To store larger antique textiles such as quilts
1.       Wrap a 60” long core in aluminum foil (this size core can easily be found in any fabric store that carries larger width fabrics for fashion or home décor, if you need some and are in our area, contact me!). 
2.       Put an index card with information inside of the tube.  Wrap the entire thing in acid-free tissue. 
3.       If necessary, fold quilt with acid-free tissue inside of the fold and then roll it gently around the core.  If you have a one-piece larger textile, the good folks at the University of Georgia recommend in this article that you roll in the warp direction, since it is usually the stronger element.
4.       Wrap completed roll in unbleached cotton fabric.  Secure with cotton string, leaving ends open to prevent moisture accumulation.
5.       Put a reminder in your calendar to unfold and refold in a different place next year. It is generally recommended that you change the fold “periodically”.  “Annually” is my interpretation of that word but yours can certainly be more or less frequent.

A word about “acid-free”
As it tends to happen at some point in most projects, things got a little convoluted when it came to tracking down the right tissue paper to use.  The “acid-free” tissue I sort of generically refer to above should, according to this article by the Smithsonian Institute, in fact be neutral pH, unbuffered acid-free tissue paper that is also lignin-free.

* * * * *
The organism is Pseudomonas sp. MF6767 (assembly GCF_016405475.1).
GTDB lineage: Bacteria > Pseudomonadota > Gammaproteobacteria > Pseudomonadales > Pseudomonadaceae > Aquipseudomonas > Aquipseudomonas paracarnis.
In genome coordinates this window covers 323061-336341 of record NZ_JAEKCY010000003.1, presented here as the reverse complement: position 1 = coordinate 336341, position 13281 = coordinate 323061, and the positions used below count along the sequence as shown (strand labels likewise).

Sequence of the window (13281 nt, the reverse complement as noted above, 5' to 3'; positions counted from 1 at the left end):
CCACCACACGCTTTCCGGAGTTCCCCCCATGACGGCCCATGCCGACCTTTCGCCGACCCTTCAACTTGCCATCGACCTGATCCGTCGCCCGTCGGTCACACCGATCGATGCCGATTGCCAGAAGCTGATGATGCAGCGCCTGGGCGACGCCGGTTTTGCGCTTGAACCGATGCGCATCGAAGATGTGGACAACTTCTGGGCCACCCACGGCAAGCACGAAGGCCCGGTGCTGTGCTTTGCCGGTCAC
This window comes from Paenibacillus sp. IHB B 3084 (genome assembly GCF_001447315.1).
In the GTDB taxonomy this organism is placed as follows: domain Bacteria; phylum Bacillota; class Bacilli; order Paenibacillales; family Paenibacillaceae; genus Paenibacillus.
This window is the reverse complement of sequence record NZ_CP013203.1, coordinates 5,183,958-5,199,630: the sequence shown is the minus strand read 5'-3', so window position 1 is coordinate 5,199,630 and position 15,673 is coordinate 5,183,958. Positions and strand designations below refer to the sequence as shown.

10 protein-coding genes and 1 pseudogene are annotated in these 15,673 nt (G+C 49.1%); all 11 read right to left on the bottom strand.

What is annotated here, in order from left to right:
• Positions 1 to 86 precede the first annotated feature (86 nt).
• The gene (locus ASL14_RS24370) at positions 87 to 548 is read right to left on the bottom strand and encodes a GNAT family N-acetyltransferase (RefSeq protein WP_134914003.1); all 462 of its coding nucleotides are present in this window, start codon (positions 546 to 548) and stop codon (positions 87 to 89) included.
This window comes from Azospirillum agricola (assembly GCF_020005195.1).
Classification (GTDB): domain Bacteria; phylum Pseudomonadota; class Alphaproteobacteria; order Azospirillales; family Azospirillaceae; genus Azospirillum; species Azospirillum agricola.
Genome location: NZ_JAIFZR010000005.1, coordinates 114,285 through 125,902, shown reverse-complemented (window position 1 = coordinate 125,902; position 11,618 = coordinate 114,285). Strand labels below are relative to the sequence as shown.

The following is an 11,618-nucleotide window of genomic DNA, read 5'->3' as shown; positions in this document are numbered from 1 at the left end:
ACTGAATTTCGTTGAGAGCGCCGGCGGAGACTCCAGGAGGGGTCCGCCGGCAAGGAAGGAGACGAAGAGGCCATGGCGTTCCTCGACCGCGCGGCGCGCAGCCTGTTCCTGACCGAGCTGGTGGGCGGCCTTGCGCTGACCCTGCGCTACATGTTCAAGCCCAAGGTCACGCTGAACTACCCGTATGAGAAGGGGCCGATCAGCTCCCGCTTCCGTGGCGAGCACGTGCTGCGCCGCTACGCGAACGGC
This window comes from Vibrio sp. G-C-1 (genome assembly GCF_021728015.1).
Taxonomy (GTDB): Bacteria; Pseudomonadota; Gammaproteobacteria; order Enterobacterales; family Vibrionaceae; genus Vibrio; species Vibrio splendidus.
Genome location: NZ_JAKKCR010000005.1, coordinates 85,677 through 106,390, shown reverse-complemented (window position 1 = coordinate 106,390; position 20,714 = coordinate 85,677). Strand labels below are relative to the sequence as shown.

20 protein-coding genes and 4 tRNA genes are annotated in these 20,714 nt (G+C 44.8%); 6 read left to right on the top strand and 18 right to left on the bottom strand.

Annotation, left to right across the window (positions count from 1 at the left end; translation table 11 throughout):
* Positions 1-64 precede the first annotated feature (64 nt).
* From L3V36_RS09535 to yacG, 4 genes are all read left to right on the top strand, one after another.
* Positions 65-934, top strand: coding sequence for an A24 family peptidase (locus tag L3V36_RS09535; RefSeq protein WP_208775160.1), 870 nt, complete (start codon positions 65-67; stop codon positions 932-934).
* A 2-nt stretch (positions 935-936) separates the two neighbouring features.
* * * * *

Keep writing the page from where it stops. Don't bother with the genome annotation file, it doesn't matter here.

Now, I’m no scientist, so I hope I explain this well, but from what I gather, most tissue paper will become acidic and brittle with age.  The acidity will transfer to objects in contact with it, possibly causing these objects to become weaker and discolored.  “Acid-free” tissue papers are specially processed to remove the stuff in paper that does that.  Some acid-free papers are, in addition, buffered to an alkaline pH.  These buffered papers are considered acceptable for cotton or linen textiles, but potentially harmful to silk or wool objects- so the official recommendation of the Smithsonian Institute is that antique textiles be wrapped in unbuffered (so neutral pH) tissue.  On top of all that, the presence of lignin (I linked to the definition there but I won’t even pretend I understand a word of it) can make matters worse by turning paper that is currently neutral pH or acid-free acidic over time.  
Another tip I found over and over again from archivists of textiles and paper goods (both use the acid-free tissue) is the test your packaging with a pH pen even if it has a claim to be “acid-free”.

For further reading


  1. I loved this post! Thanks for doing the research for us. I delved a little into this when I looked into hanging and displaying textiles but became easily confused when I couldn't get straight info. The more I create and collect, the more I want preserve all that effort for the future.

  2. Colorfastness to rubbing or crocking in dry texture is the initial steps of rubbing test. In material assembling process it is called dry rubbing test. Initial one question (texture or pieces of clothing) ought to need to choose which needs to test with crocking meter. Vessel meter is a testing machine by which colorfastness to crocking is finished. Initial a dry piece of clothing need to put by the position. At that point one unadulterated cotton texture swatch is put on the teeth of the vessel machine.